In an essay published by Education Next this week, I reflect on the 50th anniversary of the Coleman report by asking if social policy can effectively counter the influence of family disadvantage in order to achieve a more egalitarian society. In a nutshell, I wrestle with the question of whether or not it’s possible to develop programs, laws, and systems that can help disadvantaged children overcome the challenges associated with growing up in poverty. It’s a challenging proposition, for sure, but not one that’s impossible to accomplish. Based on my read of the research, school choice is a promising policy worth growing. A major reason is that Catholic schools in particular are uniquely positioned to play a compensating role in addressing the serious challenges faced by those who grow up poor.
Large-scale research on the Catholic school effect started in 1979 with the legendary sociologist, James S. Coleman. He led the “High School and Beyond” study of American 10th grade students in public and private schools, focusing particularly on Catholic schools. This incredible data collection effort surveyed some 70,000 students across the country and culminated in a research report that concluded Catholic high school students—in particular, minority students—learned more and had higher graduation rates than their public school peers. A 2005 study later affirmed Coleman’s finding that Catholic high schools “substantially increase the probability of graduating from high school and, more tentatively, attending college.”
Compared to the fifty million children in public elementary and secondary schools across the United States, just how big is the Catholic school sector? Enrollment statistics reveal there are about two million children attending Catholic schools in the United States and recent growth in school choice programs nationally suggest that number will continue to rise as more government funding becomes available for low-income families who wish to access private schools. I argue that the growth of such targeted school choice programs has the potential to disrupt the cycle of economic disadvantage, ensuring that children born into poverty aren’t excluded from the American dream.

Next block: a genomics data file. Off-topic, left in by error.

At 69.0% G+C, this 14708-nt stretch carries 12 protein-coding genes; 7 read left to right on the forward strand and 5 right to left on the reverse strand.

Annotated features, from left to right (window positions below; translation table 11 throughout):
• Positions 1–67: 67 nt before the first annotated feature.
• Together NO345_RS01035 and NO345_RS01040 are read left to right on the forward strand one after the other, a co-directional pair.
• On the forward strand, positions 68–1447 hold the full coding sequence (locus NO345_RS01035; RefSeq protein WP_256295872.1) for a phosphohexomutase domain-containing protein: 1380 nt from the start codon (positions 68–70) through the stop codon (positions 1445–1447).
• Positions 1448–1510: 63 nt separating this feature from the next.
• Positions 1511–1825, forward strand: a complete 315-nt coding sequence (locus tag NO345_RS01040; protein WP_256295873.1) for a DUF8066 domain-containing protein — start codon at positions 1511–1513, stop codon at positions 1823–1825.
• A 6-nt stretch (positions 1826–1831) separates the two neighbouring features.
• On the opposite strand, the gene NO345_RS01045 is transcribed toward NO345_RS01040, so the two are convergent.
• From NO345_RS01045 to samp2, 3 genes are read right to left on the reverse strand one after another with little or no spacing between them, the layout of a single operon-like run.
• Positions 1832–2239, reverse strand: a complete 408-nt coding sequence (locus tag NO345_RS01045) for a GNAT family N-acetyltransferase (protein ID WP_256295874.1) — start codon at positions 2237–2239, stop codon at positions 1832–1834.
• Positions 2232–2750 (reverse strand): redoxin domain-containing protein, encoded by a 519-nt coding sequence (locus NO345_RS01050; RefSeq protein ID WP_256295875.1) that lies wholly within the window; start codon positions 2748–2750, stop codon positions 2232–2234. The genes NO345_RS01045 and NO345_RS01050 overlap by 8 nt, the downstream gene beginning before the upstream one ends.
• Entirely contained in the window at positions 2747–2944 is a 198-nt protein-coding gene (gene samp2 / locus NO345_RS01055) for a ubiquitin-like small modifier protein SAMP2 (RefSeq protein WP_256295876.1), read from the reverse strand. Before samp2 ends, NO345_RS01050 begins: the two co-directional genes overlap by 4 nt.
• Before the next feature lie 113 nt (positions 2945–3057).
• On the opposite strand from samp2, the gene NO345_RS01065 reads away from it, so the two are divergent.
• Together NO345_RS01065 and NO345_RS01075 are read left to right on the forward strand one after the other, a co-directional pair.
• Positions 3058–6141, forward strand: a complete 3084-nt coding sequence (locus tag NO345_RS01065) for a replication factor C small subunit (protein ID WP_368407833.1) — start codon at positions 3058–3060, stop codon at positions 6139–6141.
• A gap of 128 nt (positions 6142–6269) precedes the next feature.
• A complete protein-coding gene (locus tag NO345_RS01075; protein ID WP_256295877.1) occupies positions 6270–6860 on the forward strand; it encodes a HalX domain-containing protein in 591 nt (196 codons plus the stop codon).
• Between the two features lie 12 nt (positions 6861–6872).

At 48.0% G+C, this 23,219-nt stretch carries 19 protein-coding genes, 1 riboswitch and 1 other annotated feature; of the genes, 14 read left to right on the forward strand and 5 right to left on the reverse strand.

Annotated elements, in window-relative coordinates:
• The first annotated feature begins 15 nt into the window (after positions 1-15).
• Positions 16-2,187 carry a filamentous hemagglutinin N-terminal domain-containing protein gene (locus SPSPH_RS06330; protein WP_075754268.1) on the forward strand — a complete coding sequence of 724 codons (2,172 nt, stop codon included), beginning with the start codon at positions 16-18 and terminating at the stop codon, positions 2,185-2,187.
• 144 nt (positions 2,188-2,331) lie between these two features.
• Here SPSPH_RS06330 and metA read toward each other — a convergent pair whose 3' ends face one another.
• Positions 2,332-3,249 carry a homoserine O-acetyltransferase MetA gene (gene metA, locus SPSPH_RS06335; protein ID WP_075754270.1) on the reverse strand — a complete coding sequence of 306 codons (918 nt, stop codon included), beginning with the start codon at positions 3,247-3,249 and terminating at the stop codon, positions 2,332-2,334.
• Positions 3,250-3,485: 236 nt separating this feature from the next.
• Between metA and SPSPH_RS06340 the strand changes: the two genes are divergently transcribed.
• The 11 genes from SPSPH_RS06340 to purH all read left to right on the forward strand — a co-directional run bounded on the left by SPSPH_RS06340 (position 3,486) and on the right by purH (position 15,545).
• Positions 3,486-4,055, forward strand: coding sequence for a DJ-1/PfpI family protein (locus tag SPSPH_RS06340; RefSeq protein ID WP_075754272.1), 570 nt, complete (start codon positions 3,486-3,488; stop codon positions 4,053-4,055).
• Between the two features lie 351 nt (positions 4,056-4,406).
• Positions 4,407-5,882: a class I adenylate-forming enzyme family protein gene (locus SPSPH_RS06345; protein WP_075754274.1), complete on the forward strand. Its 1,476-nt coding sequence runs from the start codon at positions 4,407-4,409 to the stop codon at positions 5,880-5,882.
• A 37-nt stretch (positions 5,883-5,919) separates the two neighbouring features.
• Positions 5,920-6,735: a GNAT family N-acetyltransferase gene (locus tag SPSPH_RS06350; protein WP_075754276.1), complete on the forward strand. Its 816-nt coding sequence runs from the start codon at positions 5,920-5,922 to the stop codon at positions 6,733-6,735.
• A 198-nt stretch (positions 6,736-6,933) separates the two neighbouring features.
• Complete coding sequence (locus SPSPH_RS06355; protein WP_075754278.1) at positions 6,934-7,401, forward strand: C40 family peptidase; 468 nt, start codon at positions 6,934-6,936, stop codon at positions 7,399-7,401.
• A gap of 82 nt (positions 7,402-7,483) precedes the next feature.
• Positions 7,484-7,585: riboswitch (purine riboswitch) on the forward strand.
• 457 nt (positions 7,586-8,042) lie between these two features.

What is it that generates the Catholic school advantage? My own experiences at Sacred Heart Catholic School in Pinellas Park, Florida, led me to believe that our warm and inclusive school culture was playing an important role in our success. Coleman had a name for this: “social capital.” You see, Catholic schools represent a voluntary community that comes together over strong ties and shared values. By helping students to cultivate dense networks of social relationships, Catholic schools better equip children to handle life’s challenges, and this is particularly vital given the disintegration of many social structures today. While schools may not be able to compensate fully for the disruptive effects of a dysfunctional or unstable family, a robust school culture can transform the “social ecology” of a disadvantaged child.
By explicitly defining their mission, Catholic schools can appeal to families who share their values and are eager to contribute to the growth of the community. Sacred Heart’s mission is specific — promising students “an extraordinary education, rooted in the Gospel that prepares them with the knowledge and skills necessary to serve their community and the world with love, integrity, and zeal”. A focused mission like this redirects everyone in the building to work towards a common goal. It also helps school administrators attract like-minded teachers, promoting staff collegiality. A warm and cohesive teaching staff can be particularly beneficial for children from unstable homes, whose parents may not regularly express emotional closeness or who fail to communicate effectively. Exposure to well-functioning adult role models at school might compensate for such deficits, promoting well-being and positive emotional development.
Schools alone can’t level the vast inequalities that students bring to the schoolhouse door, but a combination of school programs, social services, community organizations, and civil society could make a major difference. Catholic schools have a vital role to play in ensuring that all kids in the United States, regardless of family background, have a greater chance at a successful future.
Anna J. Egalite is an ACE Graduate and currently serves as an assistant professor in the Department of Educational Leadership, Policy, and Human Development at the College of Education, North Carolina State University.